5 ways to edit cinematic footage with Adobe Premiere Pro

When you take the plunge into filmmaking and video editing, it’s tough to get a professional finish. Here are five tips on how to edit cinematic video with Adobe Premiere Pro and Epidemic Sound.

5 ways to edit cinematic footage with Adobe Premiere Pro

When you take the plunge into filmmaking and video editing, it’s tough to get a professional finish. You want to nail that polished, cinematic video style, but it requires a lot of work – it can feel overwhelming.

Check out Herman Huang's video below, then keep reading for 5 tips on how to edit cinematic video with Adobe Premiere Pro and Epidemic Sound.

What is a cinematic video?

There are endless ways to make a video feel cinematic. It could be a larger-than-life drone shot, a next-level gimbal shot or even just a dramatic, direct-to-camera monologue. Actors, directors, lighting crew, sound designers, scriptwriters – anyone and everyone can help shape cinematic footage. Let’s dig into some of the key factors.

1. Nail the soundtrack

Something you can do on your own is find the right soundtrack: a cinematic video needs an equally cinematic song. Nowadays, some content creators might overlook music, given it’s become the norm to scroll through muted videos on social media. However, music is vital for conveying the mood to viewers – spending the time to find audio that fits can make the difference between a hit and a miss.

For example, a corporate-sounding lounge track probably won’t feel right soundtracking an epic landscape shot. The sonic and visual tones will clash, and you won’t give viewers a cohesive story. Here’s how you can find the perfect track every time.

cinematic video

1. Instead of sifting through thousands of songs from royalty-free music sites, we can find what you need without ever leaving Premiere Pro. Adobe Stock audio is integrated right inside the Premiere Pro app, giving you access to a bunch of music catalogs. This is where you can browse more than 40,000 Epidemic Sound tracks in this section – more on that in a minute, though.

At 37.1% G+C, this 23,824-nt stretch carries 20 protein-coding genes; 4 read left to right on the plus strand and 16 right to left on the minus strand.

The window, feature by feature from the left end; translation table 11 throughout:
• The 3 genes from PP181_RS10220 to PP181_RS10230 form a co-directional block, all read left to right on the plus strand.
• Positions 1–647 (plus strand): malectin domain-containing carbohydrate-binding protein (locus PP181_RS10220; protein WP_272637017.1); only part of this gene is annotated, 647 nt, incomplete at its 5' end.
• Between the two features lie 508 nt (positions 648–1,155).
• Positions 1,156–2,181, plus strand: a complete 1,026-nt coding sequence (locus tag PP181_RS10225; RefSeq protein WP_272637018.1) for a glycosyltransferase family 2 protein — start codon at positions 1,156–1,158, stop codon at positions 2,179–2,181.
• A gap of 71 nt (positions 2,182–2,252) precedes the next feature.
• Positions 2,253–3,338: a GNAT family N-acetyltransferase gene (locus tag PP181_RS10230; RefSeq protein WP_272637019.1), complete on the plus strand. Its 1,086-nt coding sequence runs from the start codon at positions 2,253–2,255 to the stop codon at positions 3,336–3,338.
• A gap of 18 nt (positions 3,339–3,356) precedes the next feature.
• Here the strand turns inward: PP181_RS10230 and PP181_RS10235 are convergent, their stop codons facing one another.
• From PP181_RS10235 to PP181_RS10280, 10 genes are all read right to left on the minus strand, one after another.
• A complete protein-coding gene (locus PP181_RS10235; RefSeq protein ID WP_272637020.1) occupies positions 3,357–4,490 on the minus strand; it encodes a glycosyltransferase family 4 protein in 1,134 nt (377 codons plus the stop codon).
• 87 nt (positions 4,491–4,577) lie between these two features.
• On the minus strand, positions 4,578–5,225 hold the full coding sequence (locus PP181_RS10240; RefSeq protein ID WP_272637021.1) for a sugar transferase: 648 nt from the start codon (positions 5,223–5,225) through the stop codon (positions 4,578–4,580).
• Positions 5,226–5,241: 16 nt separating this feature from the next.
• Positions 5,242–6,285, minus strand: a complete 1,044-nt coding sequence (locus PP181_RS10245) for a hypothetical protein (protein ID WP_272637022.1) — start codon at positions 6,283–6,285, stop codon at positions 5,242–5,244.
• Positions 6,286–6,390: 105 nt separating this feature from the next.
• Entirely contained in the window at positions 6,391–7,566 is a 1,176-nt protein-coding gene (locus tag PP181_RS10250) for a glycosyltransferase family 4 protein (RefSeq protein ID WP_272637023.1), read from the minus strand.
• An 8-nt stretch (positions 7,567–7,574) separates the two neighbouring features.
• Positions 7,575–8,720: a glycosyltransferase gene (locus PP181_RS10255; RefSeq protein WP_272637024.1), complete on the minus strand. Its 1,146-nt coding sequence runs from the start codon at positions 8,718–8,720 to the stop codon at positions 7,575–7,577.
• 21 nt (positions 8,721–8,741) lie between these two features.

2. Open the ‘Essential Sound’ section in ‘Window,’ then hit the ‘Browse’ tab. This lets you start looking for music at the click of a mouse.

3. You can narrow down your search based on filters like ‘Mood’ or ‘Genre.’ Music plays such a crucial role in establishing the mood of a piece, so it’s worth thinking of this before you start applying filters. Sure, you’ve decided you want an electronic track, but there are so many variables – the mood of electronic music can range from chilled-out ambient to hyper-violent happy hardcore. 

4. Let’s tell your story with Epidemic Sound. Underneath the ‘Audio Partners’ section, select ‘Epidemic Sound.’

5. You can preview the track right away with ‘Timeline Sync’ to see how it complements your video content and any other audio, like dialogue or sound effects.

6. If you want to use the track in your footage, you don’t even need to leave Premiere Pro to buy it. Just click the shopping cart icon on the right-hand side of the track and purchase it using Adobe Stock credits.

2. Stabilize your footage

You might notice that most cinematic video edits involve buttery smooth camera movements. Like music, every camera movement has the potential to express different emotions. Here’s how you can apply a stabilizing effect in Premiere Pro if your shot’s gotten a little shaky.

1. Let’s use this handheld shot of a dog – it’s very cute, but jittery when played back. If you watched it at the movies, you’d think you were sitting through an earthquake.

cinematic dog

2. Head to the ‘Effects’ panel and look up ‘Warp Stabilizer.’ Drag and drop this effect over the footage, and it’ll start analyzing.

3. This effect smooths the motion. Change the smoothness to something like 2%, as the default setting of 50% is usually too much. Just like that, you’ve created smoother, cinematic footage that isn’t off-putting or out of character.